Review: Let Her Go by Dawn Barker

 

Title: Let Her Go

Author: Dawn Barker

Published: Hachette June 2014

Status: Read from June 24 to 25, 2014 — I own a copy   {Courtesy the publisher/netgalley}

My Thoughts:

Zoe is devastated when she learns that the disease she has battled her entire life has robbed her of the chance to have a child of own, so when her step sister, Nadia – already a mother to three healthy, adorable children – offers to be a surrogate for Zoe and her husband Lachlan, Zoe is thrilled and determined to make it work. Three years later, Nadia places a newborn baby girl in her sister’s grateful arms but is she really prepared for the reality of letting the child, her daughter, go?

Examining the ethical issues surrounding altruistic surrogacy, and the complications that can affect such arrangements, Let Her Go, by Dawn Barker, is an absorbing and thought provoking novel.

Barker’s characters are believable, ordinary people with familiar flaws and insecurities. My sympathies were torn between Zoe, desperate in her desire for a child, and Nadia, whose generous intentions are corrupted by an instinct she can’t control. The author portrays these two women, and their decisions and actions, with extraordinary sensitivity and compassion, acknowledging the complicated situation that extends beyond simple judgements.

“No one ever knows the effect on the future of the things we do now; we just have to do what we think is right at the time.”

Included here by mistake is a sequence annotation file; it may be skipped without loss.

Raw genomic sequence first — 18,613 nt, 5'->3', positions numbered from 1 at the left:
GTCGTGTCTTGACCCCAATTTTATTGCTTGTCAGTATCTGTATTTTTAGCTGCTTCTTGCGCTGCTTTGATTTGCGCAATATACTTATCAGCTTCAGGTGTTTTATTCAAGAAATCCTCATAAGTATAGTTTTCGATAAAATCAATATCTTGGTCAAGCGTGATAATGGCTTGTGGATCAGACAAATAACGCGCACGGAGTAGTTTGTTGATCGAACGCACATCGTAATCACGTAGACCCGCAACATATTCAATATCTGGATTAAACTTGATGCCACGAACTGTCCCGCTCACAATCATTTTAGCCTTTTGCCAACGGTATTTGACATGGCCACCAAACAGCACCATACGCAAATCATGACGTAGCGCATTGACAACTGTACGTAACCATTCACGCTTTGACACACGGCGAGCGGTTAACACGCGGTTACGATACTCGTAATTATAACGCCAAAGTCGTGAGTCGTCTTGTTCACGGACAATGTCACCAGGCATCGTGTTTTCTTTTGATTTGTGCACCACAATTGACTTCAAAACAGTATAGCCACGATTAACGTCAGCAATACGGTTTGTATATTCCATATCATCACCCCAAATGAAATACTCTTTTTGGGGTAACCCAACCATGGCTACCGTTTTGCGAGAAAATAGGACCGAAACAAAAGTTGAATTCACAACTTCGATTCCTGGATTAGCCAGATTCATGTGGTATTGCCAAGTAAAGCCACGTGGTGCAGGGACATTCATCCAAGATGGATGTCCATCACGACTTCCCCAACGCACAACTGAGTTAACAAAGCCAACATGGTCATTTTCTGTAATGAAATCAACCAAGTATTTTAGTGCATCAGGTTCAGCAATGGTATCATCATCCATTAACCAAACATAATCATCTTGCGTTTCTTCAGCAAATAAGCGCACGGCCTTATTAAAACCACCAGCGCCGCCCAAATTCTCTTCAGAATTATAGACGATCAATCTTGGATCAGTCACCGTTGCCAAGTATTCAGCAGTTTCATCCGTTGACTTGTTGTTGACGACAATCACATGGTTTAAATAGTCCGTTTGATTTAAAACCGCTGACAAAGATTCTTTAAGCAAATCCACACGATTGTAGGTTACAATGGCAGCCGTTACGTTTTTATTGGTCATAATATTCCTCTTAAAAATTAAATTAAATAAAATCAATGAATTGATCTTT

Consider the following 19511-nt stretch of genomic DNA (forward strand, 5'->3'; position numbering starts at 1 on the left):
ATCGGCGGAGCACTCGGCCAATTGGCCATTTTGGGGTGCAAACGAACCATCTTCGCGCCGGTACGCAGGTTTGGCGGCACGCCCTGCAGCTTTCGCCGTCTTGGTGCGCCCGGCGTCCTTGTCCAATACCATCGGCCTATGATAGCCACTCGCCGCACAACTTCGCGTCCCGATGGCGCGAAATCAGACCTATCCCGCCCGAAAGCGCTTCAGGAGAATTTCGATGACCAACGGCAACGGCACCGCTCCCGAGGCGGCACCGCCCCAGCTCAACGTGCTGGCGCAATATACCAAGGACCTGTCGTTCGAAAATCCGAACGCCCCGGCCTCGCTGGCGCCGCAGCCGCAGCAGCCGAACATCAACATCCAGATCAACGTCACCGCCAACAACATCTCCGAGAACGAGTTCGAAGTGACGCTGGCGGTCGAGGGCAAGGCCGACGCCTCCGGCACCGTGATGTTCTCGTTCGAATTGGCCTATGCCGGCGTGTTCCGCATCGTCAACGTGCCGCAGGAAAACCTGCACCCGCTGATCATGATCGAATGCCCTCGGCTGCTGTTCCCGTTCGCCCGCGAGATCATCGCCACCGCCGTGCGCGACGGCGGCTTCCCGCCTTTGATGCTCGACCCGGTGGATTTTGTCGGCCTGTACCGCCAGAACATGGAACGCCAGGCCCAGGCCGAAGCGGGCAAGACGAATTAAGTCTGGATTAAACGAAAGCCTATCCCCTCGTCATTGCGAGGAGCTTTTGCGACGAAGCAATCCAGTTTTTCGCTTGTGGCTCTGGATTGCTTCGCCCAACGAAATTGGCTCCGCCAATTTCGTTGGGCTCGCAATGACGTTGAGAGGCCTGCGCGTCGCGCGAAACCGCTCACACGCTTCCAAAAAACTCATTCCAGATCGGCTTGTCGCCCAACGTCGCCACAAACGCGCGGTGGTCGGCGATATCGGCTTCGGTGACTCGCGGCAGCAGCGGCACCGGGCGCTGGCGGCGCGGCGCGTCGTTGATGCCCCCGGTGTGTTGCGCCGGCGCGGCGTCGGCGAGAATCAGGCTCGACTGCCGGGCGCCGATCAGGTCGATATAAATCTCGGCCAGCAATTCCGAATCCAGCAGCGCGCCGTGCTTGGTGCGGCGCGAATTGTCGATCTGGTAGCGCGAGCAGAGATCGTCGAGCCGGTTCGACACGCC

In including the narrative of seventeen year old Louisa, Barker adds another layer of perspective to the issue and exposes the hubris of judging what is in a child’s best interest. The author asks, what happens when the child’s best interest conflicts with our own ability to provide it?

Other issues touched on in Let Her Go included mental illness, disability and domestic violence. These elements help to both flesh out the characters, and the motivations for the choices they make during the story.

Part family drama, part psychological thriller, the pacing of Let Her Go is ideal, with shifting timelines drawing out the subtle, but ever present, suspense. I was never entirely sure how the story would unfold, constantly anticipating the unknown.

A compelling, poignant novel about motherhood, family, loss and love, Let Her Go is a story that is hard to let go of.

Let her Go is available to purchase at

Hachette I boomerang-books_long I Booktopia I Bookworld I via Booko

Amazon AU I Amazon US

and all good bookstores.

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1 Comment (+add yours?)

  1. Kate W
    Jun 28, 2014 @ 18:37:37

    Surrogacy… it’s a minefield (but always makes for an interesting story). Have often wondered whether the US system (of paying a surrogate) is an easier arrangement – making it a ‘business’ transaction (which we all know it’s not, but it does put different rules in place). Here, having to have someone you ‘know’ as a surrogate changes the relationships of those people immediately and into the future.

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